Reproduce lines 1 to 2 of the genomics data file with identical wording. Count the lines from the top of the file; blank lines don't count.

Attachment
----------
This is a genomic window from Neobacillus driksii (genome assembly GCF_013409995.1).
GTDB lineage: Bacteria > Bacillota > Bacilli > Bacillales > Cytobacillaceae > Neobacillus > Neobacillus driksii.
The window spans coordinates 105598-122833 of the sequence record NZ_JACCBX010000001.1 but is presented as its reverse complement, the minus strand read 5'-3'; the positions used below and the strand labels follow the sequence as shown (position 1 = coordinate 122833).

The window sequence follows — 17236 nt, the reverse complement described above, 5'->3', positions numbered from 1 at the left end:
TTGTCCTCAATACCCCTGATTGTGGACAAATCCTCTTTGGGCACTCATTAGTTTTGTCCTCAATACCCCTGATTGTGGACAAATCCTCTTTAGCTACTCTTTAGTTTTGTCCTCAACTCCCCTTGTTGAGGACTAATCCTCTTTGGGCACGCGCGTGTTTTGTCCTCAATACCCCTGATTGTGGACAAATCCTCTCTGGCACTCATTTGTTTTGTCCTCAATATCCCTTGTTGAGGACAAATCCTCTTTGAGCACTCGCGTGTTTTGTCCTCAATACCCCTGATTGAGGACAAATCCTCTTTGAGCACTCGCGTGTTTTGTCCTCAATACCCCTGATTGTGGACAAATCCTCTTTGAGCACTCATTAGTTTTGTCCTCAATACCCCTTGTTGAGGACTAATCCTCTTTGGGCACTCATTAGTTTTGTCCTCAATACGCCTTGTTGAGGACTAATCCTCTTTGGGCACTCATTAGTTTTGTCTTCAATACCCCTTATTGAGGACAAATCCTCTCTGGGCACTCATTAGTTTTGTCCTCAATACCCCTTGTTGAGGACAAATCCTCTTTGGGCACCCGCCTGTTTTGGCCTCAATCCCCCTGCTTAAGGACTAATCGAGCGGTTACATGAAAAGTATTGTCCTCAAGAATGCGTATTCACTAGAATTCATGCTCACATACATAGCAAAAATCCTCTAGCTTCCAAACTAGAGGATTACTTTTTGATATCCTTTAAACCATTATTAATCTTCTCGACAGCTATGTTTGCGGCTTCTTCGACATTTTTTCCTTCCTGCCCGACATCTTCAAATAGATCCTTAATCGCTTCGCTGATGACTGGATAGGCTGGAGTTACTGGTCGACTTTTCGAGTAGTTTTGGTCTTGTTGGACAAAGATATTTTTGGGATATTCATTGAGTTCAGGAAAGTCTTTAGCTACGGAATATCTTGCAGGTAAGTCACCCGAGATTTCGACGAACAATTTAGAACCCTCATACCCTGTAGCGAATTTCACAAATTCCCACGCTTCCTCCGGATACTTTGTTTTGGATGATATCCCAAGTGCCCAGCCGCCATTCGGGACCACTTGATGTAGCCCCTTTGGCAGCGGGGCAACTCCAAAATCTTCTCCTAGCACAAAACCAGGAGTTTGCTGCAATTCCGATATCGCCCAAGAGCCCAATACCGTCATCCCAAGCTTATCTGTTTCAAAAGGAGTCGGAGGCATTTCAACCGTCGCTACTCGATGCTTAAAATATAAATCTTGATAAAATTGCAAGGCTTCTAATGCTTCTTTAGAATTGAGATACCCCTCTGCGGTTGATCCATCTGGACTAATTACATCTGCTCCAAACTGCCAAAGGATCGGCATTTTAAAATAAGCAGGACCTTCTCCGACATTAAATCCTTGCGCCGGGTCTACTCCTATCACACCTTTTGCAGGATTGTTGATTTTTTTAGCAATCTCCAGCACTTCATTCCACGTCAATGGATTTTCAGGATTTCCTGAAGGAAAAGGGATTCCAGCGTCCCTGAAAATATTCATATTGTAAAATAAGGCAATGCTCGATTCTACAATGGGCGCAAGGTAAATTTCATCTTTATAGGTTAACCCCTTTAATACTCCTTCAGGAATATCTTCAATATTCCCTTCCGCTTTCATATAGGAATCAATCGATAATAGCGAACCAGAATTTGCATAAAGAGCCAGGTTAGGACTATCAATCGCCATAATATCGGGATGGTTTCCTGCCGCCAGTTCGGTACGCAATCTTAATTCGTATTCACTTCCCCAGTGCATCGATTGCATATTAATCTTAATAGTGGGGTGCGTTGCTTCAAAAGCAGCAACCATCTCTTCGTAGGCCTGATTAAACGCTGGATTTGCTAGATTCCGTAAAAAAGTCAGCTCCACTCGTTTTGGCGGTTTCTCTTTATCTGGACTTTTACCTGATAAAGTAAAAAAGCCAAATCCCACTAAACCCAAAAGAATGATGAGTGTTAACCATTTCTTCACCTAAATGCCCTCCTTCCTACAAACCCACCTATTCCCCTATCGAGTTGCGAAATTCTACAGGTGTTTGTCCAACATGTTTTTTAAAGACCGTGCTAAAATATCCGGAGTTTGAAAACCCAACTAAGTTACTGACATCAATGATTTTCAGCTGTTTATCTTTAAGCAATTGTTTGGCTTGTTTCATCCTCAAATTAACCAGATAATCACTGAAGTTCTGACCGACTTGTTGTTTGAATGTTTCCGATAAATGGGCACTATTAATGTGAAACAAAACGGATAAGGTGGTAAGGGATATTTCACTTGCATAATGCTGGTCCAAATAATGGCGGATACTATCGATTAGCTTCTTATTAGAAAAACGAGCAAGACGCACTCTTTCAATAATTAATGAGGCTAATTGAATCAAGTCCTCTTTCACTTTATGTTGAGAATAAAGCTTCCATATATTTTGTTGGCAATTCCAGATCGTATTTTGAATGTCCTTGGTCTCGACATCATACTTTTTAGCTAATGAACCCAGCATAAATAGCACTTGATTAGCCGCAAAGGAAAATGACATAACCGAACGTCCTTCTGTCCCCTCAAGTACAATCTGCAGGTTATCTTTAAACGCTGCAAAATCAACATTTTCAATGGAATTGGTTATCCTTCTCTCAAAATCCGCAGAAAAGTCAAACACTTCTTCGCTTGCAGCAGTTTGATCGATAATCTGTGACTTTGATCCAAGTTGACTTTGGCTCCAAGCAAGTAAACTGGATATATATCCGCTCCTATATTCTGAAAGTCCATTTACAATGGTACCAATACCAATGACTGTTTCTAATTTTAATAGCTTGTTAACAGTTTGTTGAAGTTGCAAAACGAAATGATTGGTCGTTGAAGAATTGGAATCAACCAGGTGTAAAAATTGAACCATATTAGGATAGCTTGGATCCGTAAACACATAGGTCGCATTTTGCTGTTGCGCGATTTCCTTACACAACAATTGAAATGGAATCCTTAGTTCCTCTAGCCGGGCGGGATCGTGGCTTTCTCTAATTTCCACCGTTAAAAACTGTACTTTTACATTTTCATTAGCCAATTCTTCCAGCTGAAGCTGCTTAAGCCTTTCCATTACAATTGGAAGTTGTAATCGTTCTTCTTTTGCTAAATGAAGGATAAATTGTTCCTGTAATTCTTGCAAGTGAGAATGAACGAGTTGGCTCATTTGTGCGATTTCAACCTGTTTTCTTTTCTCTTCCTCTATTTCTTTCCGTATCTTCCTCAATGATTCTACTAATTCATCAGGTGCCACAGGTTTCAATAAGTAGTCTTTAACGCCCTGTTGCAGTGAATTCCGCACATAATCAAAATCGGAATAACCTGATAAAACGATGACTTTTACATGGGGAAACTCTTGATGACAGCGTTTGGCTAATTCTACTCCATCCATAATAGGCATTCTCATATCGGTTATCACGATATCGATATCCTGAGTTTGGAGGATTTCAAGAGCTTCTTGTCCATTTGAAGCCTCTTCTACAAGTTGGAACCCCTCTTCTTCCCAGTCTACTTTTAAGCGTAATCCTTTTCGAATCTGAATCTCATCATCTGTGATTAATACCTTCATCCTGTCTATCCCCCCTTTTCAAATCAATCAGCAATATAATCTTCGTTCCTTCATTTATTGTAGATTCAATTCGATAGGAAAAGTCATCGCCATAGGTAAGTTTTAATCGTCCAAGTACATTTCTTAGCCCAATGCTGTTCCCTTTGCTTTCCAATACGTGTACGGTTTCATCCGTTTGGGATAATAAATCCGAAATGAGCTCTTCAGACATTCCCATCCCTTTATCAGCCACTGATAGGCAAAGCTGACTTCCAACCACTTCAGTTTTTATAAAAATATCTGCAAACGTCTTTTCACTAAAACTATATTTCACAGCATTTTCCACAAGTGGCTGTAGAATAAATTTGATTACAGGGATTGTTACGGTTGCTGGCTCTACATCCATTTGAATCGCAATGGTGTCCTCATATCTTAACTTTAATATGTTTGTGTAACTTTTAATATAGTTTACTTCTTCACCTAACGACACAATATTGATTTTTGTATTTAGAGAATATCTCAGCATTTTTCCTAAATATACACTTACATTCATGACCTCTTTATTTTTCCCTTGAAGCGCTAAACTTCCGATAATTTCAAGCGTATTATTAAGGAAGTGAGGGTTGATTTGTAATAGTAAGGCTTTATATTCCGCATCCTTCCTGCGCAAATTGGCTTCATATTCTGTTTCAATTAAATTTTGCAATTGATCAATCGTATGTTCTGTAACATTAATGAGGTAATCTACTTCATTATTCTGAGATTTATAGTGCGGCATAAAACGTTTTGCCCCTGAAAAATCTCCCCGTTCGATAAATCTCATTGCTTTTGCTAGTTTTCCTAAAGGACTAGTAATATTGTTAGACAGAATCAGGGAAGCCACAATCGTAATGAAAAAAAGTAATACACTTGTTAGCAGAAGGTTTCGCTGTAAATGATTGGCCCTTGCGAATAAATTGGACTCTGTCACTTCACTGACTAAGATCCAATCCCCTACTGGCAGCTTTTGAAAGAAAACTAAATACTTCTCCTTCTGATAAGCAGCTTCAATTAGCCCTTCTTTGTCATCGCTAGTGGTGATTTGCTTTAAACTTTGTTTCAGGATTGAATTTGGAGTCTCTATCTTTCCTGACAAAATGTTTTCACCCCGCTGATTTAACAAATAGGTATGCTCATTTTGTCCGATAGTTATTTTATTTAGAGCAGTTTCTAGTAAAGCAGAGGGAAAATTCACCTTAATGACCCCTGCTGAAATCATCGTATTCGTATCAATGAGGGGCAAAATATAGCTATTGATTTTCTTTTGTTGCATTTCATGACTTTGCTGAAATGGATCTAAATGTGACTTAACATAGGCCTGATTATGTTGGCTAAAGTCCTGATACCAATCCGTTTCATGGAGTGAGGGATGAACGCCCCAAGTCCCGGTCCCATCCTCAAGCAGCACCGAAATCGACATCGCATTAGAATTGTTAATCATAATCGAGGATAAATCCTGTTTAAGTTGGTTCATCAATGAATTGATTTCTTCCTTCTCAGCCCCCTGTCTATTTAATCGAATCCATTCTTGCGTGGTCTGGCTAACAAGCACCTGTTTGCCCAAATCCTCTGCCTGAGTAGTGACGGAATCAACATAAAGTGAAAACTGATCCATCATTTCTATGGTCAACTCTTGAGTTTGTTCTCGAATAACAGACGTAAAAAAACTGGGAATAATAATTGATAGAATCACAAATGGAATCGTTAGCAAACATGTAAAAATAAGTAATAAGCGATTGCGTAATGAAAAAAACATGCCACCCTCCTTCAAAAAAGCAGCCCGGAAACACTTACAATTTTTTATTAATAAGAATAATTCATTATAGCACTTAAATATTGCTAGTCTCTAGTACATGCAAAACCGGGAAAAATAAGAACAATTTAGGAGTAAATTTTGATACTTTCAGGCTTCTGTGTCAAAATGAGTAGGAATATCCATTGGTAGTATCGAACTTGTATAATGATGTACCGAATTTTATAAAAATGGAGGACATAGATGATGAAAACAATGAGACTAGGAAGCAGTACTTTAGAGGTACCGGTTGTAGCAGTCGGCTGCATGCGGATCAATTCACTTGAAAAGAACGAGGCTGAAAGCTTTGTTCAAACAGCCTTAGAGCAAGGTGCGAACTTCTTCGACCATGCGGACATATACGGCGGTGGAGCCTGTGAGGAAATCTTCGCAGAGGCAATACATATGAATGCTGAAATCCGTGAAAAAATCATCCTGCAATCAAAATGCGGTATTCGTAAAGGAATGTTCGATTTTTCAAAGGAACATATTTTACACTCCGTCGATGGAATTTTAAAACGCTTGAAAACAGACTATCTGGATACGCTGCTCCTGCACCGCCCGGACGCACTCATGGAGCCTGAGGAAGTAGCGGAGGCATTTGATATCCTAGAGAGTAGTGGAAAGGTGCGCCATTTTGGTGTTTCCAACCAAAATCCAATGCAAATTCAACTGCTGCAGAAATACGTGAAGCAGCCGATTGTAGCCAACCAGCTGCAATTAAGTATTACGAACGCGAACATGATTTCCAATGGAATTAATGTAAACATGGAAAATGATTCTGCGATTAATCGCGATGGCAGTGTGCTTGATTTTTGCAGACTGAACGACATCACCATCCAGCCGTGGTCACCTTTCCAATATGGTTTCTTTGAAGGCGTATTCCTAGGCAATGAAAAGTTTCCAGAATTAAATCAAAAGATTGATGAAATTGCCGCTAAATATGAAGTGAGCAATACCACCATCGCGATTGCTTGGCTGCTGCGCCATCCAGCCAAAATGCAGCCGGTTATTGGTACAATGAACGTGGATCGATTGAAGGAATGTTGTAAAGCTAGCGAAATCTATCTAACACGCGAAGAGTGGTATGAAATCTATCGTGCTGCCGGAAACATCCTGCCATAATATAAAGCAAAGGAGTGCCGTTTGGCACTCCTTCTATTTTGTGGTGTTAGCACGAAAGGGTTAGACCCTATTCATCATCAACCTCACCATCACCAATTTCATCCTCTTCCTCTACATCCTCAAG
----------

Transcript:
This is a genomic window from Neobacillus driksii (genome assembly GCF_013409995.1).
GTDB lineage: Bacteria > Bacillota > Bacilli > Bacillales > Cytobacillaceae > Neobacillus > Neobacillus driksii.